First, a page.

Book 'Em: Devil's Knot
Leveritt contends the guilty verdicts were returned despite stunning investigative blunders, a confession riddled with errors, and an absence of physical evidence linking any of the accused to the crime. She asserts the three teens were wrongfully convicted amid a fear -- unfounded -- of occult ritual slayings. Echols was sentenced to death; the others got life in prison.
The 'West Memphis Three' are now all in their 30's, still incarcerated, and in various stages of appealing their convictions. Leveritt unravels a case that seems to conjure up medieval times.
Interview with Mara Leveritt by Barry Leibowitz, Senior Writer at 48 Hours | Mystery
What drew you to this story?
Leveritt: I had two teenagers of my own and was living on a farm at about the time of the murders. I knew that my son and his friends could not go near our creek and come back to the house without tracking in all kinds of "evidence" that they'd been there. When I heard about these murders, I could not imagine how three teenagers, none of whom drove, could kill three children and submerge their bodies in a muddy creek, then walk to their homes - all in different directions and about four miles away - and not leave a trace.
In addition, this crime occurred just as the panic about "occult ritual slayings" was beginning to wane in the U.S. I'd done some reporting on that scare and knew of the FBI report stating that they could find no evidence of such murders having happened. So my interest was further aroused when the police leaked to the media that these murders were somehow part of an "occult ritual."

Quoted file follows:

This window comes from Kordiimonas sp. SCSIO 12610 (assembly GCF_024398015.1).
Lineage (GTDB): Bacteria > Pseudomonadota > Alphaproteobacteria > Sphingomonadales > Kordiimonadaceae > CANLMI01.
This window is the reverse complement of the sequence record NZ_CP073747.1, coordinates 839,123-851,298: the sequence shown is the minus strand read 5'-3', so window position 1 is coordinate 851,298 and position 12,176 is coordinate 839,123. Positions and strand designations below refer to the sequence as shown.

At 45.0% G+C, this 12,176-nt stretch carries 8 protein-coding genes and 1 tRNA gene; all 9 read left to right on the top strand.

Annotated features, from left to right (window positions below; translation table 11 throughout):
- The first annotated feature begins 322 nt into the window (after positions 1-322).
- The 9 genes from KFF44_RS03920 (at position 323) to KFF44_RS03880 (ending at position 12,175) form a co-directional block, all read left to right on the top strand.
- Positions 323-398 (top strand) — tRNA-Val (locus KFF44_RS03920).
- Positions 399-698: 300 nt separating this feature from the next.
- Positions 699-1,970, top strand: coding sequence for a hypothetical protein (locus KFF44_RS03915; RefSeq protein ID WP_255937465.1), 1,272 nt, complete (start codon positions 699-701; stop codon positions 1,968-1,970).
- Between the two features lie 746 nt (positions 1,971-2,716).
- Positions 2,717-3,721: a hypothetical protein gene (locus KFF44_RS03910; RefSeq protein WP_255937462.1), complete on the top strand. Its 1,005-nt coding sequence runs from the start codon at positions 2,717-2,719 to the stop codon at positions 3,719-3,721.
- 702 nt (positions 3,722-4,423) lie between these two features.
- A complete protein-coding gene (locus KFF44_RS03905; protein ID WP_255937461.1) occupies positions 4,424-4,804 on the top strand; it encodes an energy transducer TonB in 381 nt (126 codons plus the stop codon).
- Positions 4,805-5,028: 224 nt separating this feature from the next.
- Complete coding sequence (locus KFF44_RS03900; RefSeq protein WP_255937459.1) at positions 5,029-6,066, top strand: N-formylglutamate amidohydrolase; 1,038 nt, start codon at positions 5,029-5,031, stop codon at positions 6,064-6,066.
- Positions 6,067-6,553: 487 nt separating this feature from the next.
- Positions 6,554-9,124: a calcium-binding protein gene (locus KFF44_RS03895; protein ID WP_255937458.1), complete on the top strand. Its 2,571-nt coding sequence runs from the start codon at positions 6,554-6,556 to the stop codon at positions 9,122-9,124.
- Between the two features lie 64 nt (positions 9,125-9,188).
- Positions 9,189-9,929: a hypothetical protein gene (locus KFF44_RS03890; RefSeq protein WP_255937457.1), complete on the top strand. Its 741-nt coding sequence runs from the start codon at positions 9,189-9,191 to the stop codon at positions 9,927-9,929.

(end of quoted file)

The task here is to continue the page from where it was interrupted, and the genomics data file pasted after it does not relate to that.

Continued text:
Finally, when the police files became available after the convictions, I read for the first time the transcripts of Jessie's so-called confession. That was right before Halloween 1994. I went back to the office and wrote a column about it that began: "I'm going to tell you the scariest story I know." I was stunned, as so many have been since, that three people, in the United States at the end of the 20th Century, could be convicted of murder in trials that harkened to the Inquisition.
How confident are you that the wrong people are in prison?
Leveritt: I'd bet my career on it - which I pretty much have.
What do you consider the most significant evidence that the jury got it wrong?
Leveritt: Actually, in my opinion, two juries got it wrong. I think they were handicapped by an abysmal police investigation, misled by the prosecution, and thwarted by a judge who made some unconscionable rulings. Weak defense teams didn't help either. The evidence that the jurors arrived at the wrong verdicts may best be put in the form of a question: If these trials were held today, with the world watching, what evidence would prosecutors present? The convoluted "confession" of a mentally slow 17-year-old, who was questioned for hours without a parent or lawyer present, who couldn't decide whether the murders took place in the morning, at mid-day, or in the evening, and who couldn't say correctly what had been used to bind the boys? "Microscopic fiber" evidence, which might have impressed a jury in 1993 but that would be laughed out of court today? A jailhouse snitch who claimed that Jason Baldwin, whom he barely knew and who had not spoken about the crime to anyone, had for some reason confided in him? The knife that police divers happened to pull out of a lake just weeks before the trials began? The whole, "full-moon," "three is an occult number," "Damien wears black" routine? Their so-called "occult expert" with his degree from a mail order university? What?
Even at the time of the trials, the prosecutors knew that they had no real evidence against Damien, Jason and Jessie. In fact, in his opening statement to one of the juries, then-Prosecuting Attorney John Fogleman said that, "some of this evidence is going to be what we call - I guess you call it 'negative evidence.' It doesn't really show a connection to anybody ...And you may wonder why we're putting on evidence of a negative, but we'll explain that to you later." Fogleman never did explain why the state's evidence was so devoid of substance.